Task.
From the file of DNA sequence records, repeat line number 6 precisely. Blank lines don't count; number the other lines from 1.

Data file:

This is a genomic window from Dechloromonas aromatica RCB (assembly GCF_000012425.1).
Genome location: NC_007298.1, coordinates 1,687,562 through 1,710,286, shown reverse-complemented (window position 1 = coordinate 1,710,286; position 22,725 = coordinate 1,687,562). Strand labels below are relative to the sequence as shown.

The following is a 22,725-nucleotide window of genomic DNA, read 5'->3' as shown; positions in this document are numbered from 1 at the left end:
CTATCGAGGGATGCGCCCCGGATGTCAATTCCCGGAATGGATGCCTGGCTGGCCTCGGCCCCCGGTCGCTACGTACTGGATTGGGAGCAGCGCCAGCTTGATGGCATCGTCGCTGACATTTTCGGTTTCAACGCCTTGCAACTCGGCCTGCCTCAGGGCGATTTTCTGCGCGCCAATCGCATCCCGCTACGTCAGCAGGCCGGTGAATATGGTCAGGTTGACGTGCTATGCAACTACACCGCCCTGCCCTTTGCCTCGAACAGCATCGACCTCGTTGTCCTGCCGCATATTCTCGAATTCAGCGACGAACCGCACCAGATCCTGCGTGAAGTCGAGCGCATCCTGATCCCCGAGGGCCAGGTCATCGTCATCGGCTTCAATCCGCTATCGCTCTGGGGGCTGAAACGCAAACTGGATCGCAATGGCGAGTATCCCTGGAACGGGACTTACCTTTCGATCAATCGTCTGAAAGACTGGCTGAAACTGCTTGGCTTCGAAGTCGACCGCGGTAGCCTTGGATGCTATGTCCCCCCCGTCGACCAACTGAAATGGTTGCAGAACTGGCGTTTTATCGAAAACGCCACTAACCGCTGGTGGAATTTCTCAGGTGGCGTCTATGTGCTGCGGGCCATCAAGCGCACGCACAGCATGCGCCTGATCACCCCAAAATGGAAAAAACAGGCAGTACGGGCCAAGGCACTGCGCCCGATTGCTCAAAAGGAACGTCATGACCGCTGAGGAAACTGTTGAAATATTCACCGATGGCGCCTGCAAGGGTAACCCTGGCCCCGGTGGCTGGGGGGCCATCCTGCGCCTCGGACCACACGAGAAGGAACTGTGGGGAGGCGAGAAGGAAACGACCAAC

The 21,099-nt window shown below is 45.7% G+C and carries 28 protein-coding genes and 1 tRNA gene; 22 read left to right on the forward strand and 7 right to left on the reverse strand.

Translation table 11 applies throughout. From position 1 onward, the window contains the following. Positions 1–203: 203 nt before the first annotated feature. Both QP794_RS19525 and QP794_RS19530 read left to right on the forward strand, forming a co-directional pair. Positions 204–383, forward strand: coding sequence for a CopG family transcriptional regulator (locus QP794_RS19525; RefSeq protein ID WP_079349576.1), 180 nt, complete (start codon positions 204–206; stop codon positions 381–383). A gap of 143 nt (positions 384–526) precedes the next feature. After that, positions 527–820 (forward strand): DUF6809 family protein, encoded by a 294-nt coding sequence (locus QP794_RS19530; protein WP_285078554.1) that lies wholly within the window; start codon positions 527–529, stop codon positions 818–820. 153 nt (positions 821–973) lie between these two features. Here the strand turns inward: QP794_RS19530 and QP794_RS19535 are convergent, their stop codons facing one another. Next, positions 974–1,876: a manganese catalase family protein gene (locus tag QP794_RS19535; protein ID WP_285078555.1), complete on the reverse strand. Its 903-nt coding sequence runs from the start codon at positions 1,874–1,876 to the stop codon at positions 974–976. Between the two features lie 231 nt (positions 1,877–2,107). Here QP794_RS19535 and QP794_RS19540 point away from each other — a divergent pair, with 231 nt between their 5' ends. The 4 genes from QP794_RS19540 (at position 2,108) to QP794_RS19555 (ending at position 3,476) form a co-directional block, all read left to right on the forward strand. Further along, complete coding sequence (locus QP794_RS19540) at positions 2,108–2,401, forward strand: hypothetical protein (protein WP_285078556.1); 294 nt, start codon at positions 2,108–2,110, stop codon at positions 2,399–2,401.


Translation table 11 applies throughout. From position 1 onward, the window contains the following. Positions 1–203: 203 nt before the first annotated feature. Both QP794_RS19525 and QP794_RS19530 read left to right on the forward strand, forming a co-directional pair. Positions 204–383, forward strand: coding sequence for a CopG family transcriptional regulator (locus QP794_RS19525; RefSeq protein ID WP_079349576.1), 180 nt, complete (start codon positions 204–206; stop codon positions 381–383). A gap of 143 nt (positions 384–526) precedes the next feature. After that, positions 527–820 (forward strand): DUF6809 family protein, encoded by a 294-nt coding sequence (locus QP794_RS19530; protein WP_285078554.1) that lies wholly within the window; start codon positions 527–529, stop codon positions 818–820. 153 nt (positions 821–973) lie between these two features. Here the strand turns inward: QP794_RS19530 and QP794_RS19535 are convergent, their stop codons facing one another. Next, positions 974–1,876: a manganese catalase family protein gene (locus tag QP794_RS19535; protein ID WP_285078555.1), complete on the reverse strand. Its 903-nt coding sequence runs from the start codon at positions 1,874–1,876 to the stop codon at positions 974–976. Between the two features lie 231 nt (positions 1,877–2,107). Here QP794_RS19535 and QP794_RS19540 point away from each other — a divergent pair, with 231 nt between their 5' ends. The 4 genes from QP794_RS19540 (at position 2,108) to QP794_RS19555 (ending at position 3,476) form a co-directional block, all read left to right on the forward strand. Further along, complete coding sequence (locus QP794_RS19540) at positions 2,108–2,401, forward strand: hypothetical protein (protein WP_285078556.1); 294 nt, start codon at positions 2,108–2,110, stop codon at positions 2,399–2,401.